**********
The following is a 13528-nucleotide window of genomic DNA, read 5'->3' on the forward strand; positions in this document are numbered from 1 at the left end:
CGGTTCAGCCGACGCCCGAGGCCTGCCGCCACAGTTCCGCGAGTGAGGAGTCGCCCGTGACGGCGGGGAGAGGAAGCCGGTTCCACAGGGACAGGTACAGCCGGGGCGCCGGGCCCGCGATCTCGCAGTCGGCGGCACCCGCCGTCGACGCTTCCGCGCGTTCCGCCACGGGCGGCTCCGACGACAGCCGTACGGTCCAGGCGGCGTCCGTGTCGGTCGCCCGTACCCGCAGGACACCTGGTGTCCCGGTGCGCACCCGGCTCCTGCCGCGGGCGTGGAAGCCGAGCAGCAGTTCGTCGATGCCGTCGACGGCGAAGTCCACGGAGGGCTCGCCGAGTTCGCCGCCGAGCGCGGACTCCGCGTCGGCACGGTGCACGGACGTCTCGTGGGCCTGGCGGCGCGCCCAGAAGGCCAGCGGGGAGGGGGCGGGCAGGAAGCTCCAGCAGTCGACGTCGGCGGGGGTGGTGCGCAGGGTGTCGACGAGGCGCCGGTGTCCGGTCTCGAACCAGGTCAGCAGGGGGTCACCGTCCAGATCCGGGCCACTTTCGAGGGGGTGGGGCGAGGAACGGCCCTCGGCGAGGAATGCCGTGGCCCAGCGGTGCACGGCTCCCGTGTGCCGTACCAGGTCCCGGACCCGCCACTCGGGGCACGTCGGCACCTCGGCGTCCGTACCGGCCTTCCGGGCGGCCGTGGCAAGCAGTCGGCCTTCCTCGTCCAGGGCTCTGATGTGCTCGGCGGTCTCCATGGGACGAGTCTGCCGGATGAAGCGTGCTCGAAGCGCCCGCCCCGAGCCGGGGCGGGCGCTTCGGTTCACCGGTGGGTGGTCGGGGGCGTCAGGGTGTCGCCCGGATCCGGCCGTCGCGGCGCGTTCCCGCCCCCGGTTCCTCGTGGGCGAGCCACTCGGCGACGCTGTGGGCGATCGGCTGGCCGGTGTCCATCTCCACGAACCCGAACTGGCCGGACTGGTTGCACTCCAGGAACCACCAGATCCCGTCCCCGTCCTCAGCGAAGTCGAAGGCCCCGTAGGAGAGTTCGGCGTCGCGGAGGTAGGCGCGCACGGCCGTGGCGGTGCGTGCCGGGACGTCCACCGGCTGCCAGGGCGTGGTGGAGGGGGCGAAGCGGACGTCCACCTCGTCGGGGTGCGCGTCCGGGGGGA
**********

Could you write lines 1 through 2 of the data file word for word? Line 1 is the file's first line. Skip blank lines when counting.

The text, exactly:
The following is a 13528-nucleotide window of genomic DNA, read 5'->3' on the forward strand; positions in this document are numbered from 1 at the left end:
CGGTTCAGCCGACGCCCGAGGCCTGCCGCCACAGTTCCGCGAGTGAGGAGTCGCCCGTGACGGCGGGGAGAGGAAGCCGGTTCCACAGGGACAGGTACAGCCGGGGCGCCGGGCCCGCGATCTCGCAGTCGGCGGCACCCGCCGTCGACGCTTCCGCGCGTTCCGCCACGGGCGGCTCCGACGACAGCCGTACGGTCCAGGCGGCGTCCGTGTCGGTCGCCCGTACCCGCAGGACACCTGGTGTCCCGGTGCGCACCCGGCTCCTGCCGCGGGCGTGGAAGCCGAGCAGCAGTTCGTCGATGCCGTCGACGGCGAAGTCCACGGAGGGCTCGCCGAGTTCGCCGCCGAGCGCGGACTCCGCGTCGGCACGGTGCACGGACGTCTCGTGGGCCTGGCGGCGCGCCCAGAAGGCCAGCGGGGAGGGGGCGGGCAGGAAGCTCCAGCAGTCGACGTCGGCGGGGGTGGTGCGCAGGGTGTCGACGAGGCGCCGGTGTCCGGTCTCGAACCAGGTCAGCAGGGGGTCACCGTCCAGATCCGGGCCACTTTCGAGGGGGTGGGGCGAGGAACGGCCCTCGGCGAGGAATGCCGTGGCCCAGCGGTGCACGGCTCCCGTGTGCCGTACCAGGTCCCGGACCCGCCACTCGGGGCACGTCGGCACCTCGGCGTCCGTACCGGCCTTCCGGGCGGCCGTGGCAAGCAGTCGGCCTTCCTCGTCCAGGGCTCTGATGTGCTCGGCGGTCTCCATGGGACGAGTCTGCCGGATGAAGCGTGCTCGAAGCGCCCGCCCCGAGCCGGGGCGGGCGCTTCGGTTCACCGGTGGGTGGTCGGGGGCGTCAGGGTGTCGCCCGGATCCGGCCGTCGCGGCGCGTTCCCGCCCCCGGTTCCTCGTGGGCGAGCCACTCGGCGACGCTGTGGGCGATCGGCTGGCCGGTGTCCATCTCCACGAACCCGAACTGGCCGGACTGGTTGCACTCCAGGAACCACCAGATCCCGTCCCCGTCCTCAGCGAAGTCGAAGGCCCCGTAGGAGAGTTCGGCGTCGCGGAGGTAGGCGCGCACGGCCGTGGCGGTGCGTGCCGGGACGTCCACCGGCTGCCAGGGCGTGGTGGAGGGGGCGAAGCGGACGTCCACCTCGTCGGGGTGCGCGTCCGGGGGGA